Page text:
She added, however, that “getting rid of Sessions may not end the Russia investigation and would certainly increase this political firestorm surrounding the president this week”.
In the Fox interview, Trump also said that he respected Manafort for the work he had done for prominent Republican politicians, adding that “some of the charges they threw against him, every consultant, every lobbyist in Washington probably does”.
The former Trump campaign chairman was found guilty on Tuesday of eight financial crimes, including tax evasion and bank fraud. The charges stemmed from the investigation into Russian meddling in the 2016 election.
Tuesday’s verdict came as Cohen pleaded guilty to campaign-finance violations and other charges, saying he made payments to influence the 2016 election at the direction of a candidate for federal office.
Trump said Manafort and Cohen were charged with matters unrelated to his presidential campaign, although Cohen implicated Trump, saying he had paid sums of $130,000 and $150,000 each to two women who claimed they had affairs with Trump, acting at his boss’s request, in a bid to buy their silence “with the purpose of influencing the election”.
Cohen did not name Trump on Tuesday, but said one payment was made “in coordination and at the direction of a candidate for federal office”, and the other was made “under direction of the same candidate”.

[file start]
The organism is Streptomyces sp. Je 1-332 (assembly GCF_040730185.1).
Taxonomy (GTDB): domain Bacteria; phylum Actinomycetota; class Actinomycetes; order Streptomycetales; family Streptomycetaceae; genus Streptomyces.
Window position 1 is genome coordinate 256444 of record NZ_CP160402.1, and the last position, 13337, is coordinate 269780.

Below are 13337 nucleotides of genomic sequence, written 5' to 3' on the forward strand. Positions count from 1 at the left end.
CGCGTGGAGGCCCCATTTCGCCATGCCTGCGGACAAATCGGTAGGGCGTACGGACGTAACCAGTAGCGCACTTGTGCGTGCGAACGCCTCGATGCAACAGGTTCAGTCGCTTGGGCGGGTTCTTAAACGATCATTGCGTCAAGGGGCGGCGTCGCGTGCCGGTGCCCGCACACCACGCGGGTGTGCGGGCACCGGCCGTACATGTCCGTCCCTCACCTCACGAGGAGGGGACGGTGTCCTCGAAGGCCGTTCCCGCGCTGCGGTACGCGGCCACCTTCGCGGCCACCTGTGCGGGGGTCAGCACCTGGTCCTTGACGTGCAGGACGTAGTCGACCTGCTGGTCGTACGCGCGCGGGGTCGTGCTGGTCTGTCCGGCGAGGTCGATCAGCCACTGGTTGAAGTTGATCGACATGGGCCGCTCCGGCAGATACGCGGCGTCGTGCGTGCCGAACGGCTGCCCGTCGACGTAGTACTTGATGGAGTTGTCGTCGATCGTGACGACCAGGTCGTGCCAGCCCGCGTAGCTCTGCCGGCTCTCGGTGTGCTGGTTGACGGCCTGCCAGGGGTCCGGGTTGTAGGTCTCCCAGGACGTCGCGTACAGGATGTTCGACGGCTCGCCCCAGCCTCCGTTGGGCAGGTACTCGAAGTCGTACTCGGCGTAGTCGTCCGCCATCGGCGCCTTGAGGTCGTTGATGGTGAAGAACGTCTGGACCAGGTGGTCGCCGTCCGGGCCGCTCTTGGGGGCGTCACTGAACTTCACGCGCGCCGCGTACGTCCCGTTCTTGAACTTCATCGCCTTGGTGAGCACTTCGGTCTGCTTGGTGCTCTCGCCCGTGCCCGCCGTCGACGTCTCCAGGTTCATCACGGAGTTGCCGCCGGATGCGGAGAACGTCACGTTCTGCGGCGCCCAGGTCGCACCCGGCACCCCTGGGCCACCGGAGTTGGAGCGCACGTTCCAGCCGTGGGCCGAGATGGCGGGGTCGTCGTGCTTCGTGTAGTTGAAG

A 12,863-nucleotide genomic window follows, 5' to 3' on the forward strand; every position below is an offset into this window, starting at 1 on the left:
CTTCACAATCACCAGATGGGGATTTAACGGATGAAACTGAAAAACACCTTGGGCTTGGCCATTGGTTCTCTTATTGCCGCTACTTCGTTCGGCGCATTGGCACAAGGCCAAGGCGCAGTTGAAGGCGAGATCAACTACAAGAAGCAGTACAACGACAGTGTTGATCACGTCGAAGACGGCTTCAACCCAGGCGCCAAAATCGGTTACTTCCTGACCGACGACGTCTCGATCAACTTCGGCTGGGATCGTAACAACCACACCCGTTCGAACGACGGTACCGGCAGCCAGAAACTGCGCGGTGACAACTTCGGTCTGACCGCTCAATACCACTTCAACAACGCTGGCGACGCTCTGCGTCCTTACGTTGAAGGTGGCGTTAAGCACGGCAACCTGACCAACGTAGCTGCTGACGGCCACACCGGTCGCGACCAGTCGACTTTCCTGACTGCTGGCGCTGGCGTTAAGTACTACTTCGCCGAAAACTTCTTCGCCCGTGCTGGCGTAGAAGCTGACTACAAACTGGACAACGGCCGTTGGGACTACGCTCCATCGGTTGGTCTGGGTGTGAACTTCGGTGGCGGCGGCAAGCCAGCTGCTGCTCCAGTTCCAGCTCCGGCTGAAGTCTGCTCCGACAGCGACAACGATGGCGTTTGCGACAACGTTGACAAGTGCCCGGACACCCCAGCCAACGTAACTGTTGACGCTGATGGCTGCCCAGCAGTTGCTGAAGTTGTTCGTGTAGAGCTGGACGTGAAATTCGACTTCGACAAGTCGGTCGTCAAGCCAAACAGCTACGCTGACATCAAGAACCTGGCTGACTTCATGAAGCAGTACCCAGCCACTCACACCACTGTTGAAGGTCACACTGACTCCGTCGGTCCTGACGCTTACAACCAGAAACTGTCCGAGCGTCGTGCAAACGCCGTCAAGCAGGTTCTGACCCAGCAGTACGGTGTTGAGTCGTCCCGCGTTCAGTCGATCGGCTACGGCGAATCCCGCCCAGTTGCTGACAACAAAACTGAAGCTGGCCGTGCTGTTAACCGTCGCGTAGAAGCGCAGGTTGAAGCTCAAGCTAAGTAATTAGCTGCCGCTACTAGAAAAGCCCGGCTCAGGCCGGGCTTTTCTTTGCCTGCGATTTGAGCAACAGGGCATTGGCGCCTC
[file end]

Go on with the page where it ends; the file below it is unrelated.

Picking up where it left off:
Asked if he directed Cohen to make the payments, Trump said only that Cohen made both deals. He attacked Cohen, who once said he would “take a bullet” for Trump, for agreeing to a plea deal with prosecutors that made the president look bad.
“It’s called flipping and it almost ought to be illegal,” he said.
Trump was asked whether he thought Democrats would move to impeach him if they won control of the House of Representatives in the November midterm elections.
“I don’t know how you would impeach somebody who’s done a great job,” he said. “If I got impeached, I think the market would crash.”
Shawn Zeller, a deputy editor with the Congressional Quarterly Magazine, said at this point, “Trump’s problem is more political than impeachment”.
“With the election coming in November, all this news about his former associate, Michael Cohen, and former campaign manager, Paul Manafort … threatens Republicans positions in the November elections.”
Meanwhile, reports surfaced on Thursday that the CEO of the publisher of the National Enquirer was granted immunity by prosecutors investigating the payments made by Cohen.
According to the Wall Street Journal, American Media Inc’s (AMI) Chief Executive Officer David Pecker met prosecutors to describe Trump and Cohen’s involvement in hush-money deals.
Pecker, a longtime friend of Trump and Cohen, and Dylan Howard, another AMI executive who also reportedly received immunity, corroborated Cohen’s account, according to Vanity Fair magazine.
Cooperation with authorities by Pecker and Howard could further implicate Trump in connection with the payments, which prosecutors have said violated campaign finance laws.
Federal prosecutors in New York and the White House declined to comment. AMI’s general counsel, Eric Klee, did not respond to a request for comment.